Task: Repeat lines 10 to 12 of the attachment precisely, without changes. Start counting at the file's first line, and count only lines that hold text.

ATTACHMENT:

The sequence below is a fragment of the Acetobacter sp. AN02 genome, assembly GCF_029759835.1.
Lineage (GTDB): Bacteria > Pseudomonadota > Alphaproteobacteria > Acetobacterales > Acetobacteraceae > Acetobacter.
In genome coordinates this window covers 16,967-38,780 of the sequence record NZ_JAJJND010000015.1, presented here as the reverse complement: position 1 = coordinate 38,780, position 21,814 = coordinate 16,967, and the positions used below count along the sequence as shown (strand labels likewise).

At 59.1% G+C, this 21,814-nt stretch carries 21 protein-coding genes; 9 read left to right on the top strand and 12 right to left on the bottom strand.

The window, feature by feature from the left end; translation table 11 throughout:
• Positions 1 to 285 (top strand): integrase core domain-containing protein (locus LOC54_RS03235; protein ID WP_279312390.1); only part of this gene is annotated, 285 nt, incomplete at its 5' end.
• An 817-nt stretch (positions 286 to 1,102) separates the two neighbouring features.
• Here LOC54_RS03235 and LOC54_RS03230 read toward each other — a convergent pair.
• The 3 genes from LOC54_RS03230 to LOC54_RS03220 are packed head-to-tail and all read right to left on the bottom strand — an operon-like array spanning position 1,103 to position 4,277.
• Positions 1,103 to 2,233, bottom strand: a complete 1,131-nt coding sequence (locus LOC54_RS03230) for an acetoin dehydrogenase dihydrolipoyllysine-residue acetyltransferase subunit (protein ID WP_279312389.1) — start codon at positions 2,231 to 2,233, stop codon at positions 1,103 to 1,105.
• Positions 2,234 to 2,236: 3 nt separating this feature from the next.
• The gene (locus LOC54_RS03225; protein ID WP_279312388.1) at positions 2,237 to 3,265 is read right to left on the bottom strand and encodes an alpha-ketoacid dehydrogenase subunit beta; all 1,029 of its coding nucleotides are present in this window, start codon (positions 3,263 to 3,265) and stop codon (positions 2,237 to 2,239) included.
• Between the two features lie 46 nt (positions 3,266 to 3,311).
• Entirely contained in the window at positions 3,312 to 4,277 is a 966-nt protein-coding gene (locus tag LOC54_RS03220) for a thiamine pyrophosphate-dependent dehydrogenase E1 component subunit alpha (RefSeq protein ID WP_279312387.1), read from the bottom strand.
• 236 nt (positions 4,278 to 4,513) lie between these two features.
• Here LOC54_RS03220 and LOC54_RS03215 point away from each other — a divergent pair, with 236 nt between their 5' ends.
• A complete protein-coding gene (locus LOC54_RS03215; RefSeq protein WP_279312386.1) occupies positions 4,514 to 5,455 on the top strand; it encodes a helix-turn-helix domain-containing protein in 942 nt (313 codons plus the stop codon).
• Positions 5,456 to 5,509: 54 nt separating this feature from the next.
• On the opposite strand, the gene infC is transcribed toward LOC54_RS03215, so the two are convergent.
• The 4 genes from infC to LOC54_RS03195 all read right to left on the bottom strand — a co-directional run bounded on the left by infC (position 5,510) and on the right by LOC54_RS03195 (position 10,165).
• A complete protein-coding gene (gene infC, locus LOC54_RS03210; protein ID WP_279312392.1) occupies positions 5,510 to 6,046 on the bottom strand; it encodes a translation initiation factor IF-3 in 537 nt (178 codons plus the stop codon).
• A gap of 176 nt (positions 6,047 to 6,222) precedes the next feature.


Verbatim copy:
• Positions 1,103 to 2,233, bottom strand: a complete 1,131-nt coding sequence (locus LOC54_RS03230) for an acetoin dehydrogenase dihydrolipoyllysine-residue acetyltransferase subunit (protein ID WP_279312389.1) — start codon at positions 2,231 to 2,233, stop codon at positions 1,103 to 1,105.
• Positions 2,234 to 2,236: 3 nt separating this feature from the next.
• The gene (locus LOC54_RS03225; protein ID WP_279312388.1) at positions 2,237 to 3,265 is read right to left on the bottom strand and encodes an alpha-ketoacid dehydrogenase subunit beta; all 1,029 of its coding nucleotides are present in this window, start codon (positions 3,263 to 3,265) and stop codon (positions 2,237 to 2,239) included.